All the examples in this post were created using MSWLogo, one of the many flavors of Logo currently available.

When you first start MSWLogo you are presented with a blank white page with a triangle in the middle.

This triangle is called a turtle. Why is it called a turtle, you may ask? Well, duh, cause it looks like a turtle! Actually, the real answer is because the Logo programming language was invented before computers could make realistic turtles.

Personally, I would have called it the B-2.

The above square was made by typing in these commands:

FORWARD 100
RIGHT 90
FORWARD 100
RIGHT 90
FORWARD 100
RIGHT 90
FORWARD 100
RIGHT 90

As you can see, the syntax is very obvious and verbose. The commands are complete english words.

The FORWARD command causes the turtle to move forward the specified number of “turtle steps.”

Yes, that’s right. Turtle. Steps. Not pixels, or picas or twips or any other more common measurement. But turtle steps. This really is a language created for children. Not that the words “Pixels,” “Picas,” or “Twips” actually sound any less childish.

Mommy! Mommy!  Look, I made a house!

The commands for the house are:

cs
left 180
forward 100
left 90
forward 100
left 90
forward 100
right 90
forward 20
left 180
forward 140
right 120
forward 140
right 120
forward 140

As you can see, Logo is not a case sensitive language. However, that was a lot of typing. I have no desire to type it again. This house will never have neighbors if I have to type all that in again.

Fortunately, Logo also has the concept of subroutines. I can create a routine called HOUSE by entering the following commands:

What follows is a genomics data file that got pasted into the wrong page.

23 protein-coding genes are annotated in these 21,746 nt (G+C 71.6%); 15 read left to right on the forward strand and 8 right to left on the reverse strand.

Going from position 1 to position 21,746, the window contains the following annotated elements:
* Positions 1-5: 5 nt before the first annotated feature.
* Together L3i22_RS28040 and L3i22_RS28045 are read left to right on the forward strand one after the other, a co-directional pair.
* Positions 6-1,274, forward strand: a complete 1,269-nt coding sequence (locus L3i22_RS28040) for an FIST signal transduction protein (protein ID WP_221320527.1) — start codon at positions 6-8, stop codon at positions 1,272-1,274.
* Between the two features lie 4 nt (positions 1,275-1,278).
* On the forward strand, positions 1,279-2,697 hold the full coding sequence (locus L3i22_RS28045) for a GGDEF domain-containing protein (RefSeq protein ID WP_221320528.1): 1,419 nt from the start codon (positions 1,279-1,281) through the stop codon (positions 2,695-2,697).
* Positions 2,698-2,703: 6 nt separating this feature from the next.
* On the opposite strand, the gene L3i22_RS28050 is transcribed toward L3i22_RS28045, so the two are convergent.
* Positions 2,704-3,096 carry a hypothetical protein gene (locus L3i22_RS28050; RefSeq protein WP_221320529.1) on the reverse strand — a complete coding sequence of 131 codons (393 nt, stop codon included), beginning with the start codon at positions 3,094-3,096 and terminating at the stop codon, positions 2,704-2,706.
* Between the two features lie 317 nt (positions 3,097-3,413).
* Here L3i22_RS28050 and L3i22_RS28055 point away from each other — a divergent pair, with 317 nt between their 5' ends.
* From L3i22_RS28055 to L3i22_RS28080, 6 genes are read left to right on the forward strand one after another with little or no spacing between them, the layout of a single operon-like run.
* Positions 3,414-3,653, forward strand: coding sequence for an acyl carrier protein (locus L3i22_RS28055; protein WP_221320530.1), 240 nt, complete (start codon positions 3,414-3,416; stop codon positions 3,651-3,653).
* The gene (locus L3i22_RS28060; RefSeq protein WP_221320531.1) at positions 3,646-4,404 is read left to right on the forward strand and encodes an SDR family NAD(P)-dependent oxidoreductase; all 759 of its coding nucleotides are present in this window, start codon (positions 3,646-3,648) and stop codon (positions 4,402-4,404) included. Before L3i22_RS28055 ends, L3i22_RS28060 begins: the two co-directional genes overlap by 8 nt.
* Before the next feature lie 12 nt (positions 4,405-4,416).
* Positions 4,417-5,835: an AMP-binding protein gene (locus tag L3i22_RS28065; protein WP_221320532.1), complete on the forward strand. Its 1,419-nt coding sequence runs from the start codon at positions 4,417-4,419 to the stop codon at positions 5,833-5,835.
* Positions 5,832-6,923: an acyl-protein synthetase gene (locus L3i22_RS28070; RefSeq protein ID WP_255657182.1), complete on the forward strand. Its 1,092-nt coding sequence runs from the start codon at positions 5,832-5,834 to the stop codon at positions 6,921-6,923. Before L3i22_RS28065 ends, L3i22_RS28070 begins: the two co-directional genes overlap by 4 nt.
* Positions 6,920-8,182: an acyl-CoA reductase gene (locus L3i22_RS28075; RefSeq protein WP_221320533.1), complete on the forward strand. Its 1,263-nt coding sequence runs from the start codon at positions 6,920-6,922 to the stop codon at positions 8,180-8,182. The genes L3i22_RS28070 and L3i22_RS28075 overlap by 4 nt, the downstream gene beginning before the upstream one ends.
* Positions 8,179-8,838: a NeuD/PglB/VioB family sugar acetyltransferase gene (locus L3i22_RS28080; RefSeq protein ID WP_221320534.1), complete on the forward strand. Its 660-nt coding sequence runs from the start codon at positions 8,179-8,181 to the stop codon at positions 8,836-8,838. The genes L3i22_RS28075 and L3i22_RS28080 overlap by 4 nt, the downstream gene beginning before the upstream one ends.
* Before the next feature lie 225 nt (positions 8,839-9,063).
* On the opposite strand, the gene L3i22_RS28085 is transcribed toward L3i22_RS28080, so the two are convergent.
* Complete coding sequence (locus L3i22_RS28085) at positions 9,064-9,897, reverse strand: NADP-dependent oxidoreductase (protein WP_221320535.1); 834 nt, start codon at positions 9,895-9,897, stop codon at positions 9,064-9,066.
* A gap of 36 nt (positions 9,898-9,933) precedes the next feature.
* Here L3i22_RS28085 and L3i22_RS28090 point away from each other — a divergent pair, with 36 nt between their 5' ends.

EDIT “House

to House
left 180
forward 100
left 90
forward 100
left 90
forward 100
right 90
forward 20
left 180
forward 140
right 120
forward 140
right 120
forward 140
end

Now, to draw a house, all I need to do is type
          HOUSE

Now how about giving my house a neighbor?

As you can see, my neighbor’s house is blue. Here is how it was done:

cs
setpencolor 0
house
home
setpencolor 7
setpos [-200 0]
setpencolor 1
house

This introduced new commands. Like everything in Logo, all of them are pretty self-explanatory. The color numbers map to the old 16 colors that stone age computer screens used to have. How quaint!

Is Logo still a useful language for children to learn? When I was a child, Logo was taught to us in 7th and 8th grade. Today, I would expect 8th graders to know Python or Ruby. Logo might be a good language for 4th graders to learn.

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Clever Humans Program Computers

In the mists of time, some of the world’s most Clever Humans invented a thing called a computer. These Clever Humans had names like Alan Turing and Charles Babbage (who later went on to invent an eponymous chain of computer game retailers which, due to mismanagement and shear idiocy, proved incapable of capitalizing on the blazing hot computer game market).